Annie Sargent’s travel podcast has provided her with the perfect audience for a series of VoiceMap audio tours in Paris. In 2022, her sales were up by six times on 2021, and half of her listeners buy more than one of her five self-guided tours.
Annie Sargent knows two things for certain about people who become fans of her travel podcast, Join Us in France: they enjoy audio, and they like France. They also really like her, it turns out, and with those three ingredients, she has a ready-made market for VoiceMap tours.
This is one reason why Annie sells almost as many tours through her own website as she does through VoiceMap’s website and apps. It’s also why she sells more than one tour to most of her listeners. It helps that Annie’s tours are excellent, of course, with over 750 five-star ratings, and she has become one of VoiceMap’s most successful publishers, selling thousands of dollars’ worth of tours in 2022.
Continue reading “Audio Tour Case Study | Using self-guided tours to monetise your podcast or blog’s fanbase” »
More than any other city, Paris is an infatuation. It’s even a syndrome for some, who find themselves suffering from anxiety and hallucinations – or even physically sick – when the Paris they arrive in is not the romanticised City of Lights they have come to expect. The City of Lights has reached us from afar, through the imaginations of artists, writers and filmmakers. It’s picture perfect – but only from afar, because Paris is also big, dirty and prosaic like any other metropolis, and it has over 25 million visitors per year queueing outside its landmark attractions.
What Paris do you visit, then, when you take a virtual tour? That’s all anybody can do for now, after all – even Parisians, who are under a strict lockdown to slow the spread of COVID-19. (It’s scheduled to end halfway through May.) The answer depends on what you mean by “virtual tour”. Do books count? What about Zoom video calls with an experienced guide who is stuck in their apartment, just like you, even if theirs is in Paris? Or does the virtual in “virtual tour” refer to a high-tech simulation of reality, like it does in virtual reality? According to one definition, “something virtual is effective in essence but not in name,” which makes sense, but leaves the door open to virtually anything. (You’ll have to forgive me for that.)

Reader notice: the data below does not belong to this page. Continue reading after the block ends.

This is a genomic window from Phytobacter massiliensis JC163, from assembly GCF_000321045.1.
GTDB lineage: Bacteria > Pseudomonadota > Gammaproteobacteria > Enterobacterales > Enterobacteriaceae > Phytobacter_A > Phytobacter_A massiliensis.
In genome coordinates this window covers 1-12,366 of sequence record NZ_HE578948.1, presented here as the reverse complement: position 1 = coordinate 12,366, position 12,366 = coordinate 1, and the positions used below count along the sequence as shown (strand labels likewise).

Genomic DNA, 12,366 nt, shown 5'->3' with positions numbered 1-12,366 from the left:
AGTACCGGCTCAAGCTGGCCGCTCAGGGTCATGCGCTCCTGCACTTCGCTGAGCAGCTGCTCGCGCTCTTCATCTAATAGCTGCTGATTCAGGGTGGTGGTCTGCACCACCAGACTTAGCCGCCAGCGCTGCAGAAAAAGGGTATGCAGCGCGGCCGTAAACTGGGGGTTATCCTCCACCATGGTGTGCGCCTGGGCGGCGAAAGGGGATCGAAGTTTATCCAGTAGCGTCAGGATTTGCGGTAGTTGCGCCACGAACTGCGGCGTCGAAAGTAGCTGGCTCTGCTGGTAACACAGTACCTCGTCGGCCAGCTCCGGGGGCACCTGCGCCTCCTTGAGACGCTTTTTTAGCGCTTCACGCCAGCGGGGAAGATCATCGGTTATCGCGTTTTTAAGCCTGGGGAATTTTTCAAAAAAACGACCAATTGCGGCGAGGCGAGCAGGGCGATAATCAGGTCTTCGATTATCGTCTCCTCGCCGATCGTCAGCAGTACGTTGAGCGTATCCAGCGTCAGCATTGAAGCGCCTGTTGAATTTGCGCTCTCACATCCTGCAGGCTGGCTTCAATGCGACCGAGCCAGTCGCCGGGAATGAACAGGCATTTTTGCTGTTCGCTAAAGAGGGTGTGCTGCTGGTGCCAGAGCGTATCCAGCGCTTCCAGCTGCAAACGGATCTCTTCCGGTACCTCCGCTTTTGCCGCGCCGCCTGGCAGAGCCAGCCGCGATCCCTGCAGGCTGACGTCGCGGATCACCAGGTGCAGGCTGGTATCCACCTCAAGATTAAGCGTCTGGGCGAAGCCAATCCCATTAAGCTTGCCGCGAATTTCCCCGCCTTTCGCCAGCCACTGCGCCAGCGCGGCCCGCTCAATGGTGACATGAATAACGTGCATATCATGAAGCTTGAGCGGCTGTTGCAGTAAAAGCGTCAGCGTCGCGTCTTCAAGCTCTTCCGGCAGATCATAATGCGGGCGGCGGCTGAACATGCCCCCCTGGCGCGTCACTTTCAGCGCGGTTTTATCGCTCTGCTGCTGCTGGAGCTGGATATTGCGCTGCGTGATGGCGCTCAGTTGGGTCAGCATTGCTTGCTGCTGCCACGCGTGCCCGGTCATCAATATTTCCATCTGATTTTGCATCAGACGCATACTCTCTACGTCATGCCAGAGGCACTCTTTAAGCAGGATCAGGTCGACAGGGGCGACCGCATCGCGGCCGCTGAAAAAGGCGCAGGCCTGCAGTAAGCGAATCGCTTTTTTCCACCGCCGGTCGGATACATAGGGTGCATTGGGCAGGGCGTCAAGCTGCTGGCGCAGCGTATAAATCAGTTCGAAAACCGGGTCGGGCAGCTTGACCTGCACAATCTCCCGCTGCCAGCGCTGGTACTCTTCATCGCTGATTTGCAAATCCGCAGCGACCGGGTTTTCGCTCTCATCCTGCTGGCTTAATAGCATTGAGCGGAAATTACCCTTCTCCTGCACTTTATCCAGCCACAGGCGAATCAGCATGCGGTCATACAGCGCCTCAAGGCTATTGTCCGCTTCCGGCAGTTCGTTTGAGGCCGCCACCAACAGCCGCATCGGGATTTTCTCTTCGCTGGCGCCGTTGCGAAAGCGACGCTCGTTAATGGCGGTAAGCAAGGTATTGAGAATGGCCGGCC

I decided to start with the widest range of options I could uncover online, ready for me to do right now, then I rated the best of them using three criteria that you could just as easily apply to non-virtual tours:
- How immersive is it?
- How interactive is it?
- How in-depth is it?
Continue reading “The six best virtual tours of Paris to take right now” »